Wednesday, August 5, 2009

China to finish high-resolution topographic lunar map by September - Xinhua

Global lunar surface albedo mosaic (main image reduced 90 percent) assembled from data collected by China's first lunar orbiter Chang'E-1 (2007-2009). Though the huge image was unveiled in the Great Hall of the People in November, few bought the Party line about it's unique originality. Few would want to diminish China's accomplishment, becoming the third nation, behind the U.S. and Russia (USSR) and ahead of Japan and India, to successfully place a durable remote sensing satellite in lunar orbit.

Beijing, Aug. 5 (Xinhua) -- China will complete a 3D topographic map of the moon by the end of September, according to a chief designer with the project on Wednesday, calling the map the "clearest" in the world.

"Currently, most of the lunar topographic maps were made by data acquired by laser altimeter instruments. With the large amount of highly-detailed images taken by Chang'e-1, the map we are making will be of the highest resolution in the world," Li Chunlai, chief designer of the ground application system with the project, told Xinhua Wednesday.

Chang'e-1 acquired more than 9 million pieces of valid elevation data, which enabled the country's scientists to make a topographic map with 3-kilometer resolution per pixel, said Li, also a senior official with the National Astronomical Observatories under the Chinese Academy of Sciences.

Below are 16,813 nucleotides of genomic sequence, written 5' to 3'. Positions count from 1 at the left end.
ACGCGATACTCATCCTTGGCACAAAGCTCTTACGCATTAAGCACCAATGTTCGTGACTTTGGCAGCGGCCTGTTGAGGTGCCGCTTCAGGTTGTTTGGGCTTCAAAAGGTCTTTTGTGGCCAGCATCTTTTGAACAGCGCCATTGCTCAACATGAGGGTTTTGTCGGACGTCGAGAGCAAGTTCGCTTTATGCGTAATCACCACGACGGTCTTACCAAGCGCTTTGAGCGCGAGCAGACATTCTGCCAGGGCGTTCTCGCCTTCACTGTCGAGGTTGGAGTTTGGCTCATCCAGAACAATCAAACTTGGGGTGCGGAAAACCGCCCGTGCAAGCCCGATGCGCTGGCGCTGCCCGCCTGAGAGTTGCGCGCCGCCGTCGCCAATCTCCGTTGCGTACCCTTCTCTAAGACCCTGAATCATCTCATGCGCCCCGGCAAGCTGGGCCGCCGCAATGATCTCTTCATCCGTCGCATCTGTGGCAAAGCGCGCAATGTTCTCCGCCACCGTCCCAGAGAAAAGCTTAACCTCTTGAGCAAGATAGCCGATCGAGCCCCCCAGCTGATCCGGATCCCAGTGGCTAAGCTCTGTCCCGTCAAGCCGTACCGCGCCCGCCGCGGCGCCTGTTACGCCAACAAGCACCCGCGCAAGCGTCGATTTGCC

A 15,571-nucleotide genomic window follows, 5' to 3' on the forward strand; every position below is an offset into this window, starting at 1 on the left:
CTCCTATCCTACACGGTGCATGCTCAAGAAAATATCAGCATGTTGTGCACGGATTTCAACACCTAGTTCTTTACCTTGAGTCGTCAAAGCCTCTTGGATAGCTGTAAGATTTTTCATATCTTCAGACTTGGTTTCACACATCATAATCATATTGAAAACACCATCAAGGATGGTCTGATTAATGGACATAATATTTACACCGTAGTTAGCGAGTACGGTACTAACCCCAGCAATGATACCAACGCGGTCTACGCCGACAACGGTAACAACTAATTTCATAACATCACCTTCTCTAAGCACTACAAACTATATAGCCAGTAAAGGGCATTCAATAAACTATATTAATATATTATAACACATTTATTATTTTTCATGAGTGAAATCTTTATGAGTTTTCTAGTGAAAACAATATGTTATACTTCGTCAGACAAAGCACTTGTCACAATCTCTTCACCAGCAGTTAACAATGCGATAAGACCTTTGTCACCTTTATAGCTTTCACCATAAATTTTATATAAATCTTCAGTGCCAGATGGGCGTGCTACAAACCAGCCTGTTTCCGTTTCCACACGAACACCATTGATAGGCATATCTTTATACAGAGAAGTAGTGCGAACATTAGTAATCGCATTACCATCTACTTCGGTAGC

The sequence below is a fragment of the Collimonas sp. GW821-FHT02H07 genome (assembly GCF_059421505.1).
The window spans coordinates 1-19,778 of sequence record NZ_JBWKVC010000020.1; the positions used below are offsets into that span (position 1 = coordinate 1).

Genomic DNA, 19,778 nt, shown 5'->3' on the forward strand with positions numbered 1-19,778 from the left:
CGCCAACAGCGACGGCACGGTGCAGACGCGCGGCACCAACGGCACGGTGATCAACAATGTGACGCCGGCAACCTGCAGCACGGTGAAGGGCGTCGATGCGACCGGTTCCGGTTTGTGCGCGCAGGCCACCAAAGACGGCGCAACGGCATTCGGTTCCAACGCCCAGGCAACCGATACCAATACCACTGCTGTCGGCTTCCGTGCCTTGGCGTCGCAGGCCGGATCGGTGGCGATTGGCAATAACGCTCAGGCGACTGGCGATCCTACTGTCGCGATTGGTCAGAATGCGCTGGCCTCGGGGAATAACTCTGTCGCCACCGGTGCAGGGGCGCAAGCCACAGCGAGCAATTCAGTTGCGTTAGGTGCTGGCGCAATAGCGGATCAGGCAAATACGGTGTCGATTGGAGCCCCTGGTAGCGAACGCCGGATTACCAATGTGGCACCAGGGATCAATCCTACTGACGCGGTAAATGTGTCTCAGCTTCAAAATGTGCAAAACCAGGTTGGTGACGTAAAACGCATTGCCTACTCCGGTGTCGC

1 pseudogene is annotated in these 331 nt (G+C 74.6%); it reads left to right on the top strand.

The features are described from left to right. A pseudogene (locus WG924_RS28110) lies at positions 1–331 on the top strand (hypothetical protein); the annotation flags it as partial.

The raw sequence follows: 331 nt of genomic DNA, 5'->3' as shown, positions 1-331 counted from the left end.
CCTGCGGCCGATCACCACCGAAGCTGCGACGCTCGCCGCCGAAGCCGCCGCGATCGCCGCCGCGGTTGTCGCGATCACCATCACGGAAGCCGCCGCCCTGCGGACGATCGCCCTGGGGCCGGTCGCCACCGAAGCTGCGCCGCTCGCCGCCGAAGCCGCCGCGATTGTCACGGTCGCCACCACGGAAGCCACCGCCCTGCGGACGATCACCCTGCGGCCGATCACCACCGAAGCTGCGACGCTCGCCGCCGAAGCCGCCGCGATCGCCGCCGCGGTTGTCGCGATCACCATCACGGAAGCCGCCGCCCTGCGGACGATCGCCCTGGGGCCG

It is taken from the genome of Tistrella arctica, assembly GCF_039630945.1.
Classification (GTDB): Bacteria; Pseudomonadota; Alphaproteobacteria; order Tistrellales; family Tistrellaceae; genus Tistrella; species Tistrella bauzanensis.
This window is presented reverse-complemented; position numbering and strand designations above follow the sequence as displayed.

The topographic map will serve as a guide for future lunar rovers to search the moon surface for geological resources.

According to an earlier report of Science Daily, an international research team published the most detailed topographic lunar map in the Feb. 13 issue of journal Science. The resolution was 15-kilometer per pixel.

In November 2008, China created the country's first full map of the lunar surface with the image data captured by the satellite-born camera on Chang'e-1.

China launched its lunar mission in 2007 by successfully sending the unmanned probe Chang'e-1, the country's first lunar probe, to the orbit.

On March 1, the probe hit the moon and ended its 16-month mission, which wrapped up the first phase of the country's three-stage moon mission.

The second stage is to land and launch a rover vehicle on the moon around 2012 and the third is to recover a spacecraft carrying samples from the moon by 2017.

Previous reports said that Chinese scientists were also considering the feasibility of a manned lunar landing mission at an appropriate time between 2025 and 2030.

Editor: Xiong Tong

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